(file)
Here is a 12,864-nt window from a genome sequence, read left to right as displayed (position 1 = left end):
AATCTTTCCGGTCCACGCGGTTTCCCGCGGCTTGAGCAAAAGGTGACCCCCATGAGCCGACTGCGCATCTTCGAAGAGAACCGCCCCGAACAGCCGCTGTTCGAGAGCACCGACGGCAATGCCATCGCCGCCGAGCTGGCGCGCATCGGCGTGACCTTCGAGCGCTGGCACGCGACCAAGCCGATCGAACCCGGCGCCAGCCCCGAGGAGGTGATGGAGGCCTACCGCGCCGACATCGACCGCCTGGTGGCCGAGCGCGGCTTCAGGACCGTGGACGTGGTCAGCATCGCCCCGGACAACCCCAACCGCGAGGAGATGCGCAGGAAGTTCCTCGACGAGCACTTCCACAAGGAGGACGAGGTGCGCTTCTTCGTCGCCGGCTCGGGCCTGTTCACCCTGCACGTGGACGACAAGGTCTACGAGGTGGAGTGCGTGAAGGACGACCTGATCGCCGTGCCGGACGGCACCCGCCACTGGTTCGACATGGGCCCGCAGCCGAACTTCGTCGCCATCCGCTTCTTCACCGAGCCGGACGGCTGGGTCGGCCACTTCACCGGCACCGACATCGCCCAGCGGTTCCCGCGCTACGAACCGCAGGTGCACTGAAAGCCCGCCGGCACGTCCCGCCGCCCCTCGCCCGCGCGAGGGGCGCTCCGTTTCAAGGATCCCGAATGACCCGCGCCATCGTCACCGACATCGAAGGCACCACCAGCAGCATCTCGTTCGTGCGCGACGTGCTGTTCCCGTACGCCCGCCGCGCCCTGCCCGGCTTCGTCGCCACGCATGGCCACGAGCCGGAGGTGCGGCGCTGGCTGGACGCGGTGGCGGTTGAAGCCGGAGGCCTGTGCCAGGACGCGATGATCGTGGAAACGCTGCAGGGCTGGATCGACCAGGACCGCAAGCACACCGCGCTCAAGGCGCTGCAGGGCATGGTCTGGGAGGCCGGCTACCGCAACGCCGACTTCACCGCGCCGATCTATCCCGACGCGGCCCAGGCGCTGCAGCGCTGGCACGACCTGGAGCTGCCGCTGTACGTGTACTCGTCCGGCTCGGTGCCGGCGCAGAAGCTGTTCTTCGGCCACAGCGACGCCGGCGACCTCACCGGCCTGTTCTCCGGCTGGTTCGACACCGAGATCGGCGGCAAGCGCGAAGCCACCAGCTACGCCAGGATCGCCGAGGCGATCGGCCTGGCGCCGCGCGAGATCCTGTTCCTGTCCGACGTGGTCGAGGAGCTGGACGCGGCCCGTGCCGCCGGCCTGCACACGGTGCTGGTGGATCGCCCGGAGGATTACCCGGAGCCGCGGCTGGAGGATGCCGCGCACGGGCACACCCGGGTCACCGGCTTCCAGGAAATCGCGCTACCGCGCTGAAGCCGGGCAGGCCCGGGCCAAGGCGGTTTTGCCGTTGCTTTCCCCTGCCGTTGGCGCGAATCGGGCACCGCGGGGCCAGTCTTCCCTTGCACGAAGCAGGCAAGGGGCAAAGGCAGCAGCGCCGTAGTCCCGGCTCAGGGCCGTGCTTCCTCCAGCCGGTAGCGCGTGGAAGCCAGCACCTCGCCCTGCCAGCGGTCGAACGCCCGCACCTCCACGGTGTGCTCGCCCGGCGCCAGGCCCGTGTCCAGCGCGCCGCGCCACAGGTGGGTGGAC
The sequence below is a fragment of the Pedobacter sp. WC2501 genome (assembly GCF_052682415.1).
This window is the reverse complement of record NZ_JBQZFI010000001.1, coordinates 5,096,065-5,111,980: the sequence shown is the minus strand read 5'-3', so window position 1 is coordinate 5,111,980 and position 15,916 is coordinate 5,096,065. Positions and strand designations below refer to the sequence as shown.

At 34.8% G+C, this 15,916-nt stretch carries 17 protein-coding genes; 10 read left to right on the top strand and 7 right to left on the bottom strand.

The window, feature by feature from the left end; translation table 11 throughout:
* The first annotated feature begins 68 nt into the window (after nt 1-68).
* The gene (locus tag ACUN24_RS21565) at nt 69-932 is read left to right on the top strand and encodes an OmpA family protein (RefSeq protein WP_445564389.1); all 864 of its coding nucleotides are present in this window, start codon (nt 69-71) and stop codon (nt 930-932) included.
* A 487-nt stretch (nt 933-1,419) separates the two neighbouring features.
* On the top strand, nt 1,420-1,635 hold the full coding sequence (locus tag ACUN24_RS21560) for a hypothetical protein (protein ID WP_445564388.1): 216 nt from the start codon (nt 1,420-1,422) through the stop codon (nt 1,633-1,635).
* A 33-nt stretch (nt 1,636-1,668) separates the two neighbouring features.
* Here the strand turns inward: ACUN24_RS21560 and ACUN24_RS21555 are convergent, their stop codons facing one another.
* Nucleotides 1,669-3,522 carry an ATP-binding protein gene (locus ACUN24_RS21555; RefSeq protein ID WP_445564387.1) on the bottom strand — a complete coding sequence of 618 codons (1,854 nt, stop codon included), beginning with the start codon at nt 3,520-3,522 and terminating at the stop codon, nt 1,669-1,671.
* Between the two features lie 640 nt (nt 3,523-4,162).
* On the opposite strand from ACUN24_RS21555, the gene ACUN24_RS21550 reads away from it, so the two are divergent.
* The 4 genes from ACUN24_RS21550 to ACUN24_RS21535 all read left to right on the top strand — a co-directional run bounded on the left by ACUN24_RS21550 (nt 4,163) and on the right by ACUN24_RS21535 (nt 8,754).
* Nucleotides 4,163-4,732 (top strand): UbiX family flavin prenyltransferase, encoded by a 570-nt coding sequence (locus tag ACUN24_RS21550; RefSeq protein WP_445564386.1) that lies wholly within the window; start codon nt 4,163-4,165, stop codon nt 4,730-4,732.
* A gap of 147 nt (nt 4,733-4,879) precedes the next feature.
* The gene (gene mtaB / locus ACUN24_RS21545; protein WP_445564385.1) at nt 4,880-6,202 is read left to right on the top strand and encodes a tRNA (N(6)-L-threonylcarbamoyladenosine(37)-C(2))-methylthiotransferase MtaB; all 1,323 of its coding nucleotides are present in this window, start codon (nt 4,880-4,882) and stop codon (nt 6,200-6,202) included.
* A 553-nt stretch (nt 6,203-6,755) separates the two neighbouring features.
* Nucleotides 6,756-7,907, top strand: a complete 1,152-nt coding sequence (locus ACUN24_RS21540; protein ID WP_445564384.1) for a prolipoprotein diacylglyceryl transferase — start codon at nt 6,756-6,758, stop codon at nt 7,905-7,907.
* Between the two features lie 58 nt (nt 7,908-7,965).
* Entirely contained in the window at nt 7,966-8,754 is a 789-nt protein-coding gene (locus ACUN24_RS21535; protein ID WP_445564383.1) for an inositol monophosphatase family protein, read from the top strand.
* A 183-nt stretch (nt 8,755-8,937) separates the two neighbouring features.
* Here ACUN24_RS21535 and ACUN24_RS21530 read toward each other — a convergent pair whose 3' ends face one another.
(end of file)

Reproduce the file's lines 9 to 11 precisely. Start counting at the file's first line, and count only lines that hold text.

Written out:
* A 487-nt stretch (nt 933-1,419) separates the two neighbouring features.
* On the top strand, nt 1,420-1,635 hold the full coding sequence (locus tag ACUN24_RS21560) for a hypothetical protein (protein ID WP_445564388.1): 216 nt from the start codon (nt 1,420-1,422) through the stop codon (nt 1,633-1,635).
* A 33-nt stretch (nt 1,636-1,668) separates the two neighbouring features.